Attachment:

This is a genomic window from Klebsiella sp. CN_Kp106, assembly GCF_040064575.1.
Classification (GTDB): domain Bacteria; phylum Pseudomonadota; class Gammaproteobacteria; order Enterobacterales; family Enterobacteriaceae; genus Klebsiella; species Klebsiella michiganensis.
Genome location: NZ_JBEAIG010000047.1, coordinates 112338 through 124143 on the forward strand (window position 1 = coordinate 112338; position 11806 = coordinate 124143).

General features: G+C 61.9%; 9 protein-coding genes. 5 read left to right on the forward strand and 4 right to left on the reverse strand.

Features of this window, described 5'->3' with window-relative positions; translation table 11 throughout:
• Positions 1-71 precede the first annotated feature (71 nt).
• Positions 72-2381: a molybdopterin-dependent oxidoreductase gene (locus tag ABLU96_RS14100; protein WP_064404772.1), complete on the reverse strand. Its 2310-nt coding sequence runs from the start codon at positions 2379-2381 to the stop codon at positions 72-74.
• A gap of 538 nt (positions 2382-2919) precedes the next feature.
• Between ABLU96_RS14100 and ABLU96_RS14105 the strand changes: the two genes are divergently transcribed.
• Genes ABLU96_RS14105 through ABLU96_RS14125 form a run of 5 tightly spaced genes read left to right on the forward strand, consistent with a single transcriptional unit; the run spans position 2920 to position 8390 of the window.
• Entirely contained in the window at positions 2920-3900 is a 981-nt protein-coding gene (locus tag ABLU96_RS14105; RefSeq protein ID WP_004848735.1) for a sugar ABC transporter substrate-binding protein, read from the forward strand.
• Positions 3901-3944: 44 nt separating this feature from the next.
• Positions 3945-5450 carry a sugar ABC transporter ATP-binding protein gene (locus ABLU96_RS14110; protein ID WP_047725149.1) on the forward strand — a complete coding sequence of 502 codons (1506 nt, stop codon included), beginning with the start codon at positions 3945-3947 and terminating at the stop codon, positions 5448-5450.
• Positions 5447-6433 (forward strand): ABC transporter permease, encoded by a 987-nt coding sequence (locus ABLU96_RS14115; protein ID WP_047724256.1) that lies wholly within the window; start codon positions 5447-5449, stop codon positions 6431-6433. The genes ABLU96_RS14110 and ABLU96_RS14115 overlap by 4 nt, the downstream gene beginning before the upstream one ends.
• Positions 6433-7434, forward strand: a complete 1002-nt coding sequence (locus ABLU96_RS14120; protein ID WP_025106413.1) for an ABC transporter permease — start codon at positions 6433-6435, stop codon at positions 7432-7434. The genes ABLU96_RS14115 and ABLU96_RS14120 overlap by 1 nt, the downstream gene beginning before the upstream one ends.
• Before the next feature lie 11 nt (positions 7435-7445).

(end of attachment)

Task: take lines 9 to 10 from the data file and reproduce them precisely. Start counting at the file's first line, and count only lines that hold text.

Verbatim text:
• Between ABLU96_RS14100 and ABLU96_RS14105 the strand changes: the two genes are divergently transcribed.
• Genes ABLU96_RS14105 through ABLU96_RS14125 form a run of 5 tightly spaced genes read left to right on the forward strand, consistent with a single transcriptional unit; the run spans position 2920 to position 8390 of the window.